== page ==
The common-control module 80 shown in FIG. 4 carries out the monitoring and splitter/combiner configuration function of the splitter/combiner control functionality 400 of FIG. 1. The common-control module 80 is coupled to the amplifier modules 28, 29, 30, 31, and thereby monitors which of the modules 28, 29, 30, 31 are active and which are inactive. Like the functionality 400 of FIG. 1, the common-control module 80 configures the combiner 16 and splitter 54 according to the number of amplifier modules in operation. The configuration is communicated to the splitter by the module's 80 coupling to the splitter 82, 90. Likewise, the configuration is communicated to the combiner by the module's 80 coupling to the combiner 84, 91.

The embodiment shown in FIG. 4 can be used with conventional central operations sites. The embodiment would require no further programming of communications system at the central operation site.

FIG. 5 shows another embodiment of the present invention. The system shown in FIG. 5 operates essentially the same as the system shown in FIG. 1 and FIG. 4. However, instead of monitoring the communications bus as the system shown in FIG. 4, the system shown in FIG. 5 is in direct communication with the central operations site 210. The central operations site 210 communicates using radio-frequency signals 213 with a receiver 203 at the cell site. The receiver 203 receives these signals and transmits corresponding signals to the common-control input 81. Thus, the central operations site 210 can send information to the common-control module 80. This information is used by the common-control module, and in turn by the control functionality 62, to determine how many amplifier modules 28, 29, 30, 31 should be in the active state and how many should be in the inactive state. The central operations site 210, common-control module 80, and control functionality 62 are pre-programmed such that the central operations site 210 can direct the operation state of the amplifier modules by communicating with the receiver 203 through radio-frequency signals 213, and in turn with the common-control module 80 and control functionality 62. The common-control module 80 shown in FIG. 5 carries out the monitoring and splitter/combiner configuration function just as the common-control module 80 shown in FIG. 4, described above.

Use of the embodiment shown in FIG. 5 in conventional cellular systems would require some programming at the central operations site. The central operations site would need to be adjusted to communicate with the common-control module.

Although the present invention is discussed herein in context of cellular-telephone cell sites, the present invention can be used in other settings besides: cell sites. For example, it can be used in Special Mobile Radio applications. The present invention can be used in any system that uses multiple channels and conducts amplification using multiple amplifying modules.

Radio base stations are well known in the art. Such stations and their operation, including their components' operation, are described generally in George Calhoun, Wireless Access and the Local Telephone Network 126-135, 241-377 (1992), which is incorporated herein by reference. FIG. 6 schematically shows an embodiment of a subscriber station 500, including a linear amplification system 10, according to the present invention. The subscriber station 500 shown in FIG. 6 includes a user interface 502 to the subscriber station. Such an interface 502 may include an ordinary telephone connection, a wireless connected remote user interface, a subscriber relay station, or a radio-connected telephone or mobile station. The user interface 502 is coupled to a subscriber line interface system, which facilitates communication between the user interface 502 and the subscriber station 500. The line interface system 504 is coupled to an analog-to-digital conversion system 506, which converts the communication from the user interface 502 (analog) to a digital signal. The analog-to-digital conversion system 506 is coupled to a modulation system 508, which modulates the digital signal output of the conversion system 506 in a preselected manner. The modulation system 508 is coupled to a linear amplification system 10 embodying the present invention. The amplification system 10 amplifies the modulated signal according to the present invention. The linear amplification system is coupled to a radio system/antenna circuitry 510. The radio system 510 prepares the amplified signal for transmission using the antenna 512, which is coupled to the radio system 510.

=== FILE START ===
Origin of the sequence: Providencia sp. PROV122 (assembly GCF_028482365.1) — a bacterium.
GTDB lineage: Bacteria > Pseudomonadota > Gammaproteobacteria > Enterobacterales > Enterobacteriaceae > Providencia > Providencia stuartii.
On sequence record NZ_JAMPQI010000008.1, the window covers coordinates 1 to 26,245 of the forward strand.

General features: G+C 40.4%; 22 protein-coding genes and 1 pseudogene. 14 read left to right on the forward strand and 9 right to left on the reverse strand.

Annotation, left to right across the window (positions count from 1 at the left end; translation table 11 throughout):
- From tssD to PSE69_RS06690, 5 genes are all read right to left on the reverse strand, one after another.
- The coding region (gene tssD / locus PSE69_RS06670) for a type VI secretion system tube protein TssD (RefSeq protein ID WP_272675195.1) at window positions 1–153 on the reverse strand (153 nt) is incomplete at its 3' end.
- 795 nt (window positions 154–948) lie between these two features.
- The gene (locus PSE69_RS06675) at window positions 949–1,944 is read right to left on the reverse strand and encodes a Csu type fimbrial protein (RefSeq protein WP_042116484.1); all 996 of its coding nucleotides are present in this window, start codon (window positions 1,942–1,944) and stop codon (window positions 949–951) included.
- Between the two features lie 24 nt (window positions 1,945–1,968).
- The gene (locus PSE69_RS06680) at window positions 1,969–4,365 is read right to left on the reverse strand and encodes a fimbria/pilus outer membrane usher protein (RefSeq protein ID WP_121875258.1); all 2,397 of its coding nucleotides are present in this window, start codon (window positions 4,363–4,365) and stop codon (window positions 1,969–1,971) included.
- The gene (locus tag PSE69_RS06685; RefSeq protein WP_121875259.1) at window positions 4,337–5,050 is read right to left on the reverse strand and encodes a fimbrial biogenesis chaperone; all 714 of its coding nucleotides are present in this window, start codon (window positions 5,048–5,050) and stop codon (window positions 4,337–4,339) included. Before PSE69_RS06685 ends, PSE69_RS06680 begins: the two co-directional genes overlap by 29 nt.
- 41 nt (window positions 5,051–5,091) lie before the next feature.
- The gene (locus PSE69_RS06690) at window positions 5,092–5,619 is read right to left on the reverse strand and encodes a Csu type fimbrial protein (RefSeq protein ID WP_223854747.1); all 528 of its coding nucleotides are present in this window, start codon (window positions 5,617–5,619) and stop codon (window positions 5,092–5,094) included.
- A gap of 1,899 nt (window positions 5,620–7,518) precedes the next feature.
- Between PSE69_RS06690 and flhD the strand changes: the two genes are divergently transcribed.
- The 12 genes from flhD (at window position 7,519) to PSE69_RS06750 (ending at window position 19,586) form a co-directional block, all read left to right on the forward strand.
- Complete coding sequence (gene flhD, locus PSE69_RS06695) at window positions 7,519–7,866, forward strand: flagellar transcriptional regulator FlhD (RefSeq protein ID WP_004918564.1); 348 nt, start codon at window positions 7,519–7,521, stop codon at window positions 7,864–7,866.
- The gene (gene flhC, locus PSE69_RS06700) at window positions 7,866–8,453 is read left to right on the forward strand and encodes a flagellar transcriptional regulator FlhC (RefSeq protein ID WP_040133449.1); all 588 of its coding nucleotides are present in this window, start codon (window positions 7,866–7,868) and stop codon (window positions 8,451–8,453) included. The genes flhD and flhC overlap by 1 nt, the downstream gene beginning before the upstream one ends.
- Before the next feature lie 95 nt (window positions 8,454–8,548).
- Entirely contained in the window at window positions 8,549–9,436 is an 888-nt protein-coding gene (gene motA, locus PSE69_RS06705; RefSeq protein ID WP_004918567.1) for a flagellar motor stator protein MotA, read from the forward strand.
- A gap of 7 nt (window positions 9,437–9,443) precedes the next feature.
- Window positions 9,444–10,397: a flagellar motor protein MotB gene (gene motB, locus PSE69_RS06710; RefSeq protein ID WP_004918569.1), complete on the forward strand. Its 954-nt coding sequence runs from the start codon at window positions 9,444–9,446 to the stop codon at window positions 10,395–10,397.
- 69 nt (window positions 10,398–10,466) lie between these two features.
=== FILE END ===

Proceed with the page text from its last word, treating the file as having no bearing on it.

The general controller 518 monitors and controls all of the components of the subscriber station 500. The general controller 518 is coupled to the components by a control circuit 516. The subscriber station 500 is coupled to a power supply system 520, which provides the power required by the station 500 for operation.

The foregoing is provided for purposes of explanation and disclosure of a preferred embodiment of the present invention. Modifications and adaptations to the described embodiment will be apparent to those of ordinary skill in the art and may be made without departing from the scope or spirit of the invention and the following claims.

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Classifications
U.S. Classification455/341, 330/124.00D, 455/127.5
International ClassificationH03G3/20, H03G3/30, H03F1/02, H03F3/21, H03G3/02
Cooperative ClassificationH03F3/211, H03F1/0277, H03G3/3042
European ClassificationH03G3/30D2, H03F1/02T3, H03F3/21C